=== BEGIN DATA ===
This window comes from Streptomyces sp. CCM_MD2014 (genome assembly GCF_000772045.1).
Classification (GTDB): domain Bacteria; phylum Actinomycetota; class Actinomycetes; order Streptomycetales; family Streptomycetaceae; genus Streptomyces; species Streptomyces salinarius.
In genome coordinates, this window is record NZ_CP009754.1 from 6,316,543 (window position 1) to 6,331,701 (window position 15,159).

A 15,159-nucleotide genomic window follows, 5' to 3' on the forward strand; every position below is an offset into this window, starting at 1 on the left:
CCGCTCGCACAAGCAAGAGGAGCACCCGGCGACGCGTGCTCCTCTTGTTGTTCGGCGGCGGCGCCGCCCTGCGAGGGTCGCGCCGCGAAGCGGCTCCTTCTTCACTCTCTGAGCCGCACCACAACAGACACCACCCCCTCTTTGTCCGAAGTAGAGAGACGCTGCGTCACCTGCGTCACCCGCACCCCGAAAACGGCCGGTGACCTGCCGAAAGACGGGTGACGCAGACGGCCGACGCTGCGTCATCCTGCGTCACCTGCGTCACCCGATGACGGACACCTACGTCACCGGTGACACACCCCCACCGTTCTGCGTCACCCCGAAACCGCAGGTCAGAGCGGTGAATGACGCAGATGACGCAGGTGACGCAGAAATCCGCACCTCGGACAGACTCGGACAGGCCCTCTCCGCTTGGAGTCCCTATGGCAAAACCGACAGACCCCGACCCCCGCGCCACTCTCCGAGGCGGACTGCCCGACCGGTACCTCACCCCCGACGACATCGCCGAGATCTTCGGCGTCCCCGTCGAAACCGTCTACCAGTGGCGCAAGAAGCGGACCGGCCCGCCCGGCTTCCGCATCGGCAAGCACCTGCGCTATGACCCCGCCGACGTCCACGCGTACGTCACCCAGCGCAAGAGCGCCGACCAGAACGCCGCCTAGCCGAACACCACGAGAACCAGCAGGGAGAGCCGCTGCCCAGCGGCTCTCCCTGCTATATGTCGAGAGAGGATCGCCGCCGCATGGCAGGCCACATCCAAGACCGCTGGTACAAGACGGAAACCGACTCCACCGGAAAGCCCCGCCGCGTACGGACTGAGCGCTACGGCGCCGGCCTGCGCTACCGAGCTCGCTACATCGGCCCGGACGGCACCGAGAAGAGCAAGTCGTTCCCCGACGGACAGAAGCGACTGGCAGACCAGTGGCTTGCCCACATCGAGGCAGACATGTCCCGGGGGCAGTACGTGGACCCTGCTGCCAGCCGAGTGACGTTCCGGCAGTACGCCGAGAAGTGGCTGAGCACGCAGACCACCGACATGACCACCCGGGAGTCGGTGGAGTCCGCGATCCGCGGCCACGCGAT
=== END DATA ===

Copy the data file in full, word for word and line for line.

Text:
This window comes from Streptomyces sp. CCM_MD2014 (genome assembly GCF_000772045.1).
Classification (GTDB): domain Bacteria; phylum Actinomycetota; class Actinomycetes; order Streptomycetales; family Streptomycetaceae; genus Streptomyces; species Streptomyces salinarius.
In genome coordinates, this window is record NZ_CP009754.1 from 6,316,543 (window position 1) to 6,331,701 (window position 15,159).

A 15,159-nucleotide genomic window follows, 5' to 3' on the forward strand; every position below is an offset into this window, starting at 1 on the left:
CCGCTCGCACAAGCAAGAGGAGCACCCGGCGACGCGTGCTCCTCTTGTTGTTCGGCGGCGGCGCCGCCCTGCGAGGGTCGCGCCGCGAAGCGGCTCCTTCTTCACTCTCTGAGCCGCACCACAACAGACACCACCCCCTCTTTGTCCGAAGTAGAGAGACGCTGCGTCACCTGCGTCACCCGCACCCCGAAAACGGCCGGTGACCTGCCGAAAGACGGGTGACGCAGACGGCCGACGCTGCGTCATCCTGCGTCACCTGCGTCACCCGATGACGGACACCTACGTCACCGGTGACACACCCCCACCGTTCTGCGTCACCCCGAAACCGCAGGTCAGAGCGGTGAATGACGCAGATGACGCAGGTGACGCAGAAATCCGCACCTCGGACAGACTCGGACAGGCCCTCTCCGCTTGGAGTCCCTATGGCAAAACCGACAGACCCCGACCCCCGCGCCACTCTCCGAGGCGGACTGCCCGACCGGTACCTCACCCCCGACGACATCGCCGAGATCTTCGGCGTCCCCGTCGAAACCGTCTACCAGTGGCGCAAGAAGCGGACCGGCCCGCCCGGCTTCCGCATCGGCAAGCACCTGCGCTATGACCCCGCCGACGTCCACGCGTACGTCACCCAGCGCAAGAGCGCCGACCAGAACGCCGCCTAGCCGAACACCACGAGAACCAGCAGGGAGAGCCGCTGCCCAGCGGCTCTCCCTGCTATATGTCGAGAGAGGATCGCCGCCGCATGGCAGGCCACATCCAAGACCGCTGGTACAAGACGGAAACCGACTCCACCGGAAAGCCCCGCCGCGTACGGACTGAGCGCTACGGCGCCGGCCTGCGCTACCGAGCTCGCTACATCGGCCCGGACGGCACCGAGAAGAGCAAGTCGTTCCCCGACGGACAGAAGCGACTGGCAGACCAGTGGCTTGCCCACATCGAGGCAGACATGTCCCGGGGGCAGTACGTGGACCCTGCTGCCAGCCGAGTGACGTTCCGGCAGTACGCCGAGAAGTGGCTGAGCACGCAGACCACCGACATGACCACCCGGGAGTCGGTGGAGTCCGCGATCCGCGGCCACGCGAT